It would have taken far more than five hundred words to explain to everyone – and unfortunately, to myself – why I’ve suddenly become (and out of nowhere too) so attracted to men with multiple facial piercings. Multiple.

So, instead, I’ll push that thought temporarily to the back of my mind and plough forward with a beauty bootcamp, whatever that is.

Come to think of it, the back of my mind is also where I normally push beauty-related thoughts. I have two make-up looks and, after a decade of trying, have finally mastered the eyeliner flick and a smoky eye that, more or less, makes me look like some sort of semi-sexy, come-to-bed-eyed raccoon.

However, the normal beauty routines go out of the window when it comes to preparing for foreign holidays. Herein lies the beauty bootcamp, the kind of intensive hair-removing, self-tanning, fringe-trimming palaver undertaken, I imagine, by the kinds of women who call each other ‘chick’ on Facebook but not in real life.

I’m not talking about regimented beauty bootcamps, where you pay a professional to help you with your hair and make-up. Those can be constructive. You can learn real skills. I’m talking about the kind of bootcamp where you are your own Ubersturmbahnfuhrer, torturing yourself with botched moustache waxes and biscuity-smelling fake tan. If a professional beauty bootcamp is like a personal training session, an at-home dealie is accidentally kicking your mirror over in a too-cramped bedroom to a dusty Tae Bo VHS. It only works if you’re very very careful – and don’t overstretch yourself.

As you read this, I will be on an actual sun holiday. A real one. I’ll probably bring a razor with me. That’s it. No fake tan (I like being pale), no bikini wax (recoil in horror if you want, but it’s a family holiday and waxing is EXPENSIVE and, y’know, I’m a woman, not a bloody Barbie and it’s not much of an issue anyway and just leave me alone about not getting a bloody bikini wax, will you?), no fringe trimming (fringes and seawater don’t mix). Just a rake of t-shirts and shorts and books and antihistamines. I might not even bring my contact lenses.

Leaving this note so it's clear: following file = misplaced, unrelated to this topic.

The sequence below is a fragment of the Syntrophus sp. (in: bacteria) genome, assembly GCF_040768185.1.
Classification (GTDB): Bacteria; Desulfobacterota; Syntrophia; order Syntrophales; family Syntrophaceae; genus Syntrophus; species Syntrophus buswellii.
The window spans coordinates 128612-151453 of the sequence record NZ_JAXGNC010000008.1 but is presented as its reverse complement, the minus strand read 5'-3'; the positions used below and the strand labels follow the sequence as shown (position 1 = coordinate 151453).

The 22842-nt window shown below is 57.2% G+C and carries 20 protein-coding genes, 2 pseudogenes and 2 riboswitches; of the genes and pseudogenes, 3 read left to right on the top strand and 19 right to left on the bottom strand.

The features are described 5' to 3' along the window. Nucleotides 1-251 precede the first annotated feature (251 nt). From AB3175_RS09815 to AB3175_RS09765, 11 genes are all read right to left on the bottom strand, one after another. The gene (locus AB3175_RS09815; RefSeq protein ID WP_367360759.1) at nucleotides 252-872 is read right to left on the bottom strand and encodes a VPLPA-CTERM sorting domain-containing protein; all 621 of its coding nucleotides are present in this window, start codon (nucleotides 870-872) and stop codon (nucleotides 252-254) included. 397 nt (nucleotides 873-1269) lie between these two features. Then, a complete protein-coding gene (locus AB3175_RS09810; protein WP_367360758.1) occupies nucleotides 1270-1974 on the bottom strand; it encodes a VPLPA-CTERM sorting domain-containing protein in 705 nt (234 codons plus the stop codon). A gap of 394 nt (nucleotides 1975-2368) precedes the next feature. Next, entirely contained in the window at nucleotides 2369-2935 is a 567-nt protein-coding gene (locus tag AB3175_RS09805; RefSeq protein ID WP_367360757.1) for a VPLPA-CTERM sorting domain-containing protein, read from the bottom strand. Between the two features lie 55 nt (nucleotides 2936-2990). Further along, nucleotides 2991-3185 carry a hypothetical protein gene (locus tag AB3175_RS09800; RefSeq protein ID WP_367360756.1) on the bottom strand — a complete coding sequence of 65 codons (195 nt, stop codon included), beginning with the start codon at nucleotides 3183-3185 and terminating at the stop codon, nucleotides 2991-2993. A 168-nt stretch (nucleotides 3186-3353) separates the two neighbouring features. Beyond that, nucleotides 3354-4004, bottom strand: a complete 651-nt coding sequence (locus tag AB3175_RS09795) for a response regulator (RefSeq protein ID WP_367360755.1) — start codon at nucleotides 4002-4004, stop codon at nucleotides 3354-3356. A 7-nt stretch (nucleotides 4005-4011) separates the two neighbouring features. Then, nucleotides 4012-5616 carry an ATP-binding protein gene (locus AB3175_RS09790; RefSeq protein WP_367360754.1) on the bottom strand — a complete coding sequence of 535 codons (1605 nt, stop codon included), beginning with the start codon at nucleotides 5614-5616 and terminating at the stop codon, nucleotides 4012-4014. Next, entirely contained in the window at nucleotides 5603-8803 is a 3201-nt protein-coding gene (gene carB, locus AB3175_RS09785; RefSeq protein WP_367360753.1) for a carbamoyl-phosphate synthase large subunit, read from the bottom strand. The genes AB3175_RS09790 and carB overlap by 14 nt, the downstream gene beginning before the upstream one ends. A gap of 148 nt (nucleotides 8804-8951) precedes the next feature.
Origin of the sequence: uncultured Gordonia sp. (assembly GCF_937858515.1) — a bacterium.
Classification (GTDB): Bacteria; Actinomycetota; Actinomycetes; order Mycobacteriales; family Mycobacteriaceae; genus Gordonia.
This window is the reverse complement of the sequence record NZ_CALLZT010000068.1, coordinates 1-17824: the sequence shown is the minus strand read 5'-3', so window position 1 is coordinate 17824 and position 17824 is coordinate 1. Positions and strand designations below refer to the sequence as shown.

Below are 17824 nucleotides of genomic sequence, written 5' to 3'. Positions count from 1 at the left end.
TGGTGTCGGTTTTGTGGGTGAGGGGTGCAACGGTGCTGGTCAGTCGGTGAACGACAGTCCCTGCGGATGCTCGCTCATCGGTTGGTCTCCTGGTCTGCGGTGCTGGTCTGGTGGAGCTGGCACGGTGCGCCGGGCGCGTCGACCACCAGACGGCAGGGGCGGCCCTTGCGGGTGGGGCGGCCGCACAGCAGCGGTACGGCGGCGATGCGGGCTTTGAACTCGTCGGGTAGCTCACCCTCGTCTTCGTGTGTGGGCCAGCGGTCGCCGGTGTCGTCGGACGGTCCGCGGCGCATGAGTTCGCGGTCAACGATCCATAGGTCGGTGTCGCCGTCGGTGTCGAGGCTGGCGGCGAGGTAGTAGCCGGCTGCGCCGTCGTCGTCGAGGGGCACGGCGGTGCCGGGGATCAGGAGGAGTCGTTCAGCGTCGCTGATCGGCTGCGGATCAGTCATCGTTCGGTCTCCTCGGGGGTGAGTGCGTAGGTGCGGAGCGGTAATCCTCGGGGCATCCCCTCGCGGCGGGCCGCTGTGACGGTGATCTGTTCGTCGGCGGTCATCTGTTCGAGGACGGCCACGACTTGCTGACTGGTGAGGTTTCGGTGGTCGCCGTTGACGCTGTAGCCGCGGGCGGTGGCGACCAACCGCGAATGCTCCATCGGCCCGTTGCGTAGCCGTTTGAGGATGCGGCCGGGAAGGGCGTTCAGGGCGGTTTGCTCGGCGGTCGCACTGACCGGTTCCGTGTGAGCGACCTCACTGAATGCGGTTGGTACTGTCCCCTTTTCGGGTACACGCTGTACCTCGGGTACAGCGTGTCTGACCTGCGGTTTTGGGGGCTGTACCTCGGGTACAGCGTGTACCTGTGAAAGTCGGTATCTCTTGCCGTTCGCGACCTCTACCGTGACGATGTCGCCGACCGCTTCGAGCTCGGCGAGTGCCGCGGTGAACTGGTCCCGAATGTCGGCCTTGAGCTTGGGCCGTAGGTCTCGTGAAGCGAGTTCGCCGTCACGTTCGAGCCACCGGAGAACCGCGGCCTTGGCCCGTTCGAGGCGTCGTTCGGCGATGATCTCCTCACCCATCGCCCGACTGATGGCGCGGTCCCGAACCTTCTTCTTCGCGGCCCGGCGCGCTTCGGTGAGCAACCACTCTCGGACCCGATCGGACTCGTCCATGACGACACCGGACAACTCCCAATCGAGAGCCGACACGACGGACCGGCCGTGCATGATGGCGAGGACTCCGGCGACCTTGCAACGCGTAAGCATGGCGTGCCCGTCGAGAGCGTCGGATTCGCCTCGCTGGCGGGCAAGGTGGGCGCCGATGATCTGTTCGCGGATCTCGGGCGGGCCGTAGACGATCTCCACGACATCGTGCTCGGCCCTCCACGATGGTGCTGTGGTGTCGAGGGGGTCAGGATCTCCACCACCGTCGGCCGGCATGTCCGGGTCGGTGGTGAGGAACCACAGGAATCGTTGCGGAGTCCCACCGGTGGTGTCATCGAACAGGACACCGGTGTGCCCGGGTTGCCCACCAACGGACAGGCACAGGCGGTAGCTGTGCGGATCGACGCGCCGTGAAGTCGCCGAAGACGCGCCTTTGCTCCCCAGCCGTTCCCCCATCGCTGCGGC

Of course, this is just what I’m comfortable with. If this overly worthy rant should teach you anything (and already the family members reading this have learned far too much about my new turn-ons and thoughts on pubic hair), it’s to do what you want.

Holidays are about relaxing. Do you need to have your hair ripped out at the follicles to relax? Maybe call a dominatrix. If not, a nice pre-holiday wax might do the trick.

A Pop, Op and a Jump – Lacey for Vogue Nippon

British Photographer Lacey was an assistant to Tim Walker – and it really shows. Her inventive use of props (by design pair Craig and Karl) and collaboration with make-up artist Andrew Gallimore have made the pages of Vogue Nippon even more mind-bending this month. Styled by Beth Fenton, it’s part Pop, a little Op and a big, glam wheelbarrow of weird brilliance.








Licentiate Column 07/03/13: Model Worship and My Big Fat Head

The 90’s supers are even less amused with the size zeros than I am. Pic by Roxanne Lowit.

Does anyone here remember the first wave of Model Mania? It’s the early nineties and Naomi, Cindy, Christy, Linda and the other one are rolling around in a tastefully lit, tastelessly draped room, lip synching to George Michael’s ‘Freedom’. Naomi and Mike Tyson, as a new and weird power couple, do a shoot for American Vogue in front of hundreds of people. Cindy brings out a make-up manual. Christy develops emphysema and, as a consequence, gets into yoga. She brings out a line of yoga and pilates workout clothes. Naomi will continue to throw phones at her assistants’ heads and accept blood diamonds from dictators long after it stops being stylish to do so.

What’s the difference between that wave and the current one? The models are much, much slimmer now. Where models were then expected to be a size eight or even *gasp* a ten (just the tall ones though), many models now are expected to be a six or even a four. For a bit of context, a size four, the fabled US size zero, means that your waist must have a circumference of no more than twenty-two inches.

My head has a circumference of twenty-two and a half inches, and no Superbrain am I. I am, however, smart enough to know that such a measurement is not healthy if you are a woman standing more than five feet ten inches in bare feet, nor is it a particularly achievable thing to look up to. I’m also getting a bit worried about whether I have a fat head or not.